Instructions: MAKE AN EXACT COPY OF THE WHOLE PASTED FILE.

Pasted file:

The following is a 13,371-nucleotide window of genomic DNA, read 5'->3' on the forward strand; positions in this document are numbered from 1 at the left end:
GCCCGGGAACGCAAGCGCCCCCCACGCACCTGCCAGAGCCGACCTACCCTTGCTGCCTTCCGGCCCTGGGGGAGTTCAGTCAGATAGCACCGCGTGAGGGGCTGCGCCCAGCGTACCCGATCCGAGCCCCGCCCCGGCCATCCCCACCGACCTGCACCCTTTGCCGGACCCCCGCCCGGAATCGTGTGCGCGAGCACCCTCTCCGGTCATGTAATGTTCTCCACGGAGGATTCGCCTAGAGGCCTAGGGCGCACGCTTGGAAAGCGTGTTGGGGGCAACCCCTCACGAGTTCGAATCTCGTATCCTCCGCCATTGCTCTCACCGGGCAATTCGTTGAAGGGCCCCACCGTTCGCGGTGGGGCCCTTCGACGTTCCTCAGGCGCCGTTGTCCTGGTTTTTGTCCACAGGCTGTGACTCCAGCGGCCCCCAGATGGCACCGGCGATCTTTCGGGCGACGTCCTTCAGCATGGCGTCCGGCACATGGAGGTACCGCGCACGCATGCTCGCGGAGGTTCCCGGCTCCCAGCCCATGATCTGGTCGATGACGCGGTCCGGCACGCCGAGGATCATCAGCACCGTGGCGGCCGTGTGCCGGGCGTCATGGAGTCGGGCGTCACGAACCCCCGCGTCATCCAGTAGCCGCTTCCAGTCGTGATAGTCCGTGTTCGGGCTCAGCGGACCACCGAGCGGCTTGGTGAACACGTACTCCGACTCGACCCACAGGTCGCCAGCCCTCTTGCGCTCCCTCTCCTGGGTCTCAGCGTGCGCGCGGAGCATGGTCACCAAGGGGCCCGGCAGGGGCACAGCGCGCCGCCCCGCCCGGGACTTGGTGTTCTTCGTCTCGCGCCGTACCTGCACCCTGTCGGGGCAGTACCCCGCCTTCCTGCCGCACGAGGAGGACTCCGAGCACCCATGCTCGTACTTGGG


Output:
The following is a 13,371-nucleotide window of genomic DNA, read 5'->3' on the forward strand; positions in this document are numbered from 1 at the left end:
GCCCGGGAACGCAAGCGCCCCCCACGCACCTGCCAGAGCCGACCTACCCTTGCTGCCTTCCGGCCCTGGGGGAGTTCAGTCAGATAGCACCGCGTGAGGGGCTGCGCCCAGCGTACCCGATCCGAGCCCCGCCCCGGCCATCCCCACCGACCTGCACCCTTTGCCGGACCCCCGCCCGGAATCGTGTGCGCGAGCACCCTCTCCGGTCATGTAATGTTCTCCACGGAGGATTCGCCTAGAGGCCTAGGGCGCACGCTTGGAAAGCGTGTTGGGGGCAACCCCTCACGAGTTCGAATCTCGTATCCTCCGCCATTGCTCTCACCGGGCAATTCGTTGAAGGGCCCCACCGTTCGCGGTGGGGCCCTTCGACGTTCCTCAGGCGCCGTTGTCCTGGTTTTTGTCCACAGGCTGTGACTCCAGCGGCCCCCAGATGGCACCGGCGATCTTTCGGGCGACGTCCTTCAGCATGGCGTCCGGCACATGGAGGTACCGCGCACGCATGCTCGCGGAGGTTCCCGGCTCCCAGCCCATGATCTGGTCGATGACGCGGTCCGGCACGCCGAGGATCATCAGCACCGTGGCGGCCGTGTGCCGGGCGTCATGGAGTCGGGCGTCACGAACCCCCGCGTCATCCAGTAGCCGCTTCCAGTCGTGATAGTCCGTGTTCGGGCTCAGCGGACCACCGAGCGGCTTGGTGAACACGTACTCCGACTCGACCCACAGGTCGCCAGCCCTCTTGCGCTCCCTCTCCTGGGTCTCAGCGTGCGCGCGGAGCATGGTCACCAAGGGGCCCGGCAGGGGCACAGCGCGCCGCCCCGCCCGGGACTTGGTGTTCTTCGTCTCGCGCCGTACCTGCACCCTGTCGGGGCAGTACCCCGCCTTCCTGCCGCACGAGGAGGACTCCGAGCACCCATGCTCGTACTTGGG